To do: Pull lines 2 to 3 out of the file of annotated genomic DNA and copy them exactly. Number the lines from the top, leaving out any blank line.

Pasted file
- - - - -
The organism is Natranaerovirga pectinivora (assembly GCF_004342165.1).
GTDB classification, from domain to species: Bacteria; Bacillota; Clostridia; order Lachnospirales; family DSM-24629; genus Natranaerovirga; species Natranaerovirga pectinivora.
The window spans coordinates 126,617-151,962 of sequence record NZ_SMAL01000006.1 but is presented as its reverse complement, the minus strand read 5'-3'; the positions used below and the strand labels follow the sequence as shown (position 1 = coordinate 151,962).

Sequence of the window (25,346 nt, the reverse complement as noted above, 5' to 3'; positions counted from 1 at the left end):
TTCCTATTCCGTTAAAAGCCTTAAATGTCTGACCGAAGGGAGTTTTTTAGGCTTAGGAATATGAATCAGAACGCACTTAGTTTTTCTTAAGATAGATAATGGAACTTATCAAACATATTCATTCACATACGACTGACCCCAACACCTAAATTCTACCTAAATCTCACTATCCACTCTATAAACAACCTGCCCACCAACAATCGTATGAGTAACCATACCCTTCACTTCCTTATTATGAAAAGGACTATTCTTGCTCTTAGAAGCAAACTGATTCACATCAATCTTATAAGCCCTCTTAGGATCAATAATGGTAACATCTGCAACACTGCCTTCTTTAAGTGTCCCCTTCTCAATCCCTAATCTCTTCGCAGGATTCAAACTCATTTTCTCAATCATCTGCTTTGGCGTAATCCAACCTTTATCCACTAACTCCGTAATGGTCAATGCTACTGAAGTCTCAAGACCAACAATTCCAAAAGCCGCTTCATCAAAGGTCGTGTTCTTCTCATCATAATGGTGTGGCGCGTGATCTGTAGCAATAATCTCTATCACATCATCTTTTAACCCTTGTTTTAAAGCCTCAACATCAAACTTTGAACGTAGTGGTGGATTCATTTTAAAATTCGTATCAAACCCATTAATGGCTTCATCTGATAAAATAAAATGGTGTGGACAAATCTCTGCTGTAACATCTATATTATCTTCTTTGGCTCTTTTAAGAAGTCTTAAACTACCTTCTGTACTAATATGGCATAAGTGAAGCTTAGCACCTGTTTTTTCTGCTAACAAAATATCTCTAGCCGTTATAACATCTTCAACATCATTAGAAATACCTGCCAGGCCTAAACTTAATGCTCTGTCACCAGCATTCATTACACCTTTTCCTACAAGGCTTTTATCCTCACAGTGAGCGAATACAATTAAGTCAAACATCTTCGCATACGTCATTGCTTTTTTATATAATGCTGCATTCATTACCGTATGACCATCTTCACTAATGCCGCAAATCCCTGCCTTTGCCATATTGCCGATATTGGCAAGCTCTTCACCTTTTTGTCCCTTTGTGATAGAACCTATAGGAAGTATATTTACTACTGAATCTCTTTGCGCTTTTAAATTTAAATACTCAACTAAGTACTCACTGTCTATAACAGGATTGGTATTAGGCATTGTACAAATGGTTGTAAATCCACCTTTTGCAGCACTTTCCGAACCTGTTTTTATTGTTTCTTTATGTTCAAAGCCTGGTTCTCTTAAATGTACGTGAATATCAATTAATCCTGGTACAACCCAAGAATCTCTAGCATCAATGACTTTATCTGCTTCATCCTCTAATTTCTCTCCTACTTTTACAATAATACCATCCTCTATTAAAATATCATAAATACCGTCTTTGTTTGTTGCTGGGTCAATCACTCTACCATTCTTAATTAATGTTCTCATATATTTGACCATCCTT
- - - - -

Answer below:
GTDB classification, from domain to species: Bacteria; Bacillota; Clostridia; order Lachnospirales; family DSM-24629; genus Natranaerovirga; species Natranaerovirga pectinivora.
The window spans coordinates 126,617-151,962 of sequence record NZ_SMAL01000006.1 but is presented as its reverse complement, the minus strand read 5'-3'; the positions used below and the strand labels follow the sequence as shown (position 1 = coordinate 151,962).